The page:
The Irish Road to the White House


An Gorta Mór, the devastating Famine that drove over one-and-a-half million Irish to America, put in place the foundations of the Irish-American community for the next 120 years. The Famine immigrants were a deeply rural people. Endowed with few material resources or capital and little or no education, the great majority were utterly unprepared for instant immersion into some of the fastest-industrializing cities in the world. Yet, politically, the Irish had the advantage of having undergone a process of political initiation that was, at the time, unique in Western Europe.

The administration in Dublin, controlled from London, was often remote and, in places, fiercely resisted. But beginning in the 1820s, with his groundbreaking campaign for Catholic emancipation and in his subsequent drive for repeal of the union with Great Britain, Daniel O’Connell created one of the first mass political movements. O’Connell’s hopes for repeal were crushed by government coercion and the start of the Great Hunger. But as the massive exodus of Irish got underway, with a quarter of the country emigrating in the single decade from 1845-55, the memory of the Famine would prove indelible and the experience of political organization under O’Connell, invaluable.

The disruptions and dislocations suffered by Famine immigrants were often devastating, and the welcome they found in America was anything but warm. Instantly suspect for their religion and poverty, their presence helped spur a fierce backlash that led to the formation of the anti-immigrant American Party, the largest third-party movement in American history. Yet under the democratic reforms brought about under President Andrew Jackson, the vote had been extended to all white males and the unintended beneficiaries were the Famine Irish. Crowded into the worst slums in North America, they had the advantage of being able to use their numbers to engineer voting pluralities and push their way ahead.

While New York’s Tammany Hall was the most famous – or infamous – Irish-American political machine, the rise of the Irish through urban mass politics is a story common to American cities from Chicago to Jersey City, from Albany to Philadelphia, from Kansas City to Boston. The big-city boss – “If I were a Republican,” said Kansas City’s Tom Prendergast, “they’d call me a leader” – not only exemplified the strengths and weaknesses of Irish machine politics, but was influential in forming coalitions that reached out to other ethnic groups, helped build the modern Democratic Party, and brought Franklin Delano Roosevelt to power and, eventually, John Fitzgerald Kennedy.

Tammany was invented by native-born American Protestants. Aaron Burr first staked out Tammany’s territory among the urban working and lower classes, and William Tweed built the Hall’s foundations as a champion of the immigrant poor. But John Kelly, the leader who picked up the pieces after Tweed’s colossal fall, set in place the organizational machine that would endure and prosper for the next half-century. “Kelly,” one observer noted, “found a mob and left an army.”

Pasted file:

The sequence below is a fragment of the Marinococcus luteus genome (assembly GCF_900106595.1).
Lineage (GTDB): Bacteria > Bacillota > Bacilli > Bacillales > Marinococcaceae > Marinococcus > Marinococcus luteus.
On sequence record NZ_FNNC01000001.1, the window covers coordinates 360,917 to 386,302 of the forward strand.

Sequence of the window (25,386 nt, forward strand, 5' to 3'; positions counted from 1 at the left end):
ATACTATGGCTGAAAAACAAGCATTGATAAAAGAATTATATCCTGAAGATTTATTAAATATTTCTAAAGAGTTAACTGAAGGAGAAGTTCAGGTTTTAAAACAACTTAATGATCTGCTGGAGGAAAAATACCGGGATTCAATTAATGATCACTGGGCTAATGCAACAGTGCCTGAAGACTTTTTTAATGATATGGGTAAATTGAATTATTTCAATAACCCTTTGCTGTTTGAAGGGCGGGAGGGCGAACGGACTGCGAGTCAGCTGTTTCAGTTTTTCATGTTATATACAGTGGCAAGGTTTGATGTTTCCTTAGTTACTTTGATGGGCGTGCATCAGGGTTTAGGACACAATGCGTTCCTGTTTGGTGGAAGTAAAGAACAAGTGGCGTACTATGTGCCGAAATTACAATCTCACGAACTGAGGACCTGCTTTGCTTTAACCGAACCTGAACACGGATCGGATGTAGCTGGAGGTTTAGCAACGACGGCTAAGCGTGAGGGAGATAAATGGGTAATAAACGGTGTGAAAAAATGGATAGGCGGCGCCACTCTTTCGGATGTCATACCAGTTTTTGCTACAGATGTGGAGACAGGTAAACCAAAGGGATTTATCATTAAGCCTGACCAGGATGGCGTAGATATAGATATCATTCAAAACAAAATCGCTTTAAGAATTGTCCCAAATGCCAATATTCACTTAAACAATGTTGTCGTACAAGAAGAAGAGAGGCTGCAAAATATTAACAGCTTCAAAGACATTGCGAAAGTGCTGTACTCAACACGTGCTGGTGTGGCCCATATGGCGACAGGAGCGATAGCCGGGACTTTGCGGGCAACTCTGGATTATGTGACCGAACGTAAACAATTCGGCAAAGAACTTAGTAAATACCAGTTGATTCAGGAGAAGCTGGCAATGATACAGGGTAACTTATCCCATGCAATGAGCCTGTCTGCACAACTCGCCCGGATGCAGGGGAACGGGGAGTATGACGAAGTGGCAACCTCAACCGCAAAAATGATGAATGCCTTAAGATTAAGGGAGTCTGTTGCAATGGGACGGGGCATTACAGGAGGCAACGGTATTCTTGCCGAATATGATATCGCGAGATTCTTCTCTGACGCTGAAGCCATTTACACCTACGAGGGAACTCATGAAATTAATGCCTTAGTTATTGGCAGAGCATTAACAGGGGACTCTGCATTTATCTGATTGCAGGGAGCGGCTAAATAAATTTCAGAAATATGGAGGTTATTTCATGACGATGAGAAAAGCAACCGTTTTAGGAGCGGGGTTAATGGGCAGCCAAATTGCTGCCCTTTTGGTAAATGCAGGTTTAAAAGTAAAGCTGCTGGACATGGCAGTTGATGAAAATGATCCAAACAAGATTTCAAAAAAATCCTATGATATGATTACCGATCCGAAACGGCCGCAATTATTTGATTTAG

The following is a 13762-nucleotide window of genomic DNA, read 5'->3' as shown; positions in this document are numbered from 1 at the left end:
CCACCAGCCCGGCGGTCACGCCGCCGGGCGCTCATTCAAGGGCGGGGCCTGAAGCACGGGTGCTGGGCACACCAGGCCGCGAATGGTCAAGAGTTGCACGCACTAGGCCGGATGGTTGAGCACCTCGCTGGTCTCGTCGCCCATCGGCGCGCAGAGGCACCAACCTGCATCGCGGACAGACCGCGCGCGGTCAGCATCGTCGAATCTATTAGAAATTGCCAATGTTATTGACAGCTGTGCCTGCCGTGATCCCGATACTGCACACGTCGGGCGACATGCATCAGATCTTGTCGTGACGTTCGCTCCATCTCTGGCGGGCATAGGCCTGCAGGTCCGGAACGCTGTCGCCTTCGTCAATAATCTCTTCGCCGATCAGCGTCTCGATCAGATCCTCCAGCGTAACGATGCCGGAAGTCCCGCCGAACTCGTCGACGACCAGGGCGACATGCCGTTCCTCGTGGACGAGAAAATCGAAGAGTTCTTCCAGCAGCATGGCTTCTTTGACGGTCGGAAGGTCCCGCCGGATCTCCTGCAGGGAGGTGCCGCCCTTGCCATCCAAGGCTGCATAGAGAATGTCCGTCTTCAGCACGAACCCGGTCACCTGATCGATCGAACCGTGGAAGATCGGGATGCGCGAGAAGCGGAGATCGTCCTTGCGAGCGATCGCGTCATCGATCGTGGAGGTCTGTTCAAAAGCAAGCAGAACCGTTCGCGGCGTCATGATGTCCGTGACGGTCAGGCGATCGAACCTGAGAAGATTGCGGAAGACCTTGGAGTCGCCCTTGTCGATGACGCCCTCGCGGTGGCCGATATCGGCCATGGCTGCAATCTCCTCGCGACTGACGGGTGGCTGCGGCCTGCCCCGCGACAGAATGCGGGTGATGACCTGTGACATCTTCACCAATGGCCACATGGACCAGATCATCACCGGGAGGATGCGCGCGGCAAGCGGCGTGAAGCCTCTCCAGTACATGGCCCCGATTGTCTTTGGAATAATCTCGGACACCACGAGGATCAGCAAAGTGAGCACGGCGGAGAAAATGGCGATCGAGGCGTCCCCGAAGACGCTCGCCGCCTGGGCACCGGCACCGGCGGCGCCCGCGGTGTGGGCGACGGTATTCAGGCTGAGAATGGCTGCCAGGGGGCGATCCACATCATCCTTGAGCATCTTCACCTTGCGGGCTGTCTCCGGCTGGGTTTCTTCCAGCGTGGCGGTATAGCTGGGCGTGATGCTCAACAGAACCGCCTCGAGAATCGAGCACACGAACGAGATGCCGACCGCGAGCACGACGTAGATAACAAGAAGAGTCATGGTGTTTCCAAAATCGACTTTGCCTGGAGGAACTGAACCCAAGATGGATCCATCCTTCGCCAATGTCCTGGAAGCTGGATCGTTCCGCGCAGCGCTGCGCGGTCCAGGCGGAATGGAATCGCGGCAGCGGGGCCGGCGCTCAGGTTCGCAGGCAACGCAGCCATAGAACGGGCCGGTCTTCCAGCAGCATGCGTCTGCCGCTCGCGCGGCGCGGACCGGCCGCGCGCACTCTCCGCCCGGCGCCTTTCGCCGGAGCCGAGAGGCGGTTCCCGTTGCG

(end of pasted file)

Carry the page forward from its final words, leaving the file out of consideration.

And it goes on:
Kelly was born in 1822, the son of Irish immigrants, raised in poverty in the city’s lower wards, and made a name for himself as a boxer, actor and volunteer fireman. As well as prospering in his business as a grate-setter and ironmonger, he took an early interest in politics. Elected alderman in 1853 and Congressman in 1854 – the same year as Tweed – Kelly was the only Catholic member of the House of Representatives at a time when the nativist agitation against Irish Catholics in particular was reaching its height. (Boston wouldn’t elect its first Irish-Catholic Congressman until 1880.)

Elected sheriff of New York County in 1858, a position often associated with wanton plundering, Kelly proved upright enough to earn the name (some said it was self-conferred) “Honest John.” He kept his distance from the Tweed Ring and, shattered by the death of his wife and son, was recuperating in Europe when the Tammany Hall scandal broke. Some thought that Tammany wouldn’t survive the Tweed debacle. But Honest John accepted the position of Grand Sachem of Tammany Hall – the first Irishman in that role. He was ideal for the job. As well as untainted by the Tweed Ring, he’d come up through the streets and knew firsthand the needs and expectations of immigrant voters, particularly the Irish.

In rebuilding Tammany, Honest John laid down three enduring principles of machine politics: leadership, loyalty and money. The Boss called the shots. He collected the assessments – a percentage of future earnings – from those who were nominated to run or appointed to public office. Beneath the Boss was the widening pyramid of district leaders, precinct captains and ward heelers, so that, at its base, the machine covered not just every district and ward but every block and tenement. In many ways, the ward heelers and precinct captains were interpreters, acting as intermediaries between newly arrived, still-disoriented immigrants and the distant monolith of government. Often enough, they were the government, fulfilling all the legal and social-welfare functions that would later be assumed by public agencies.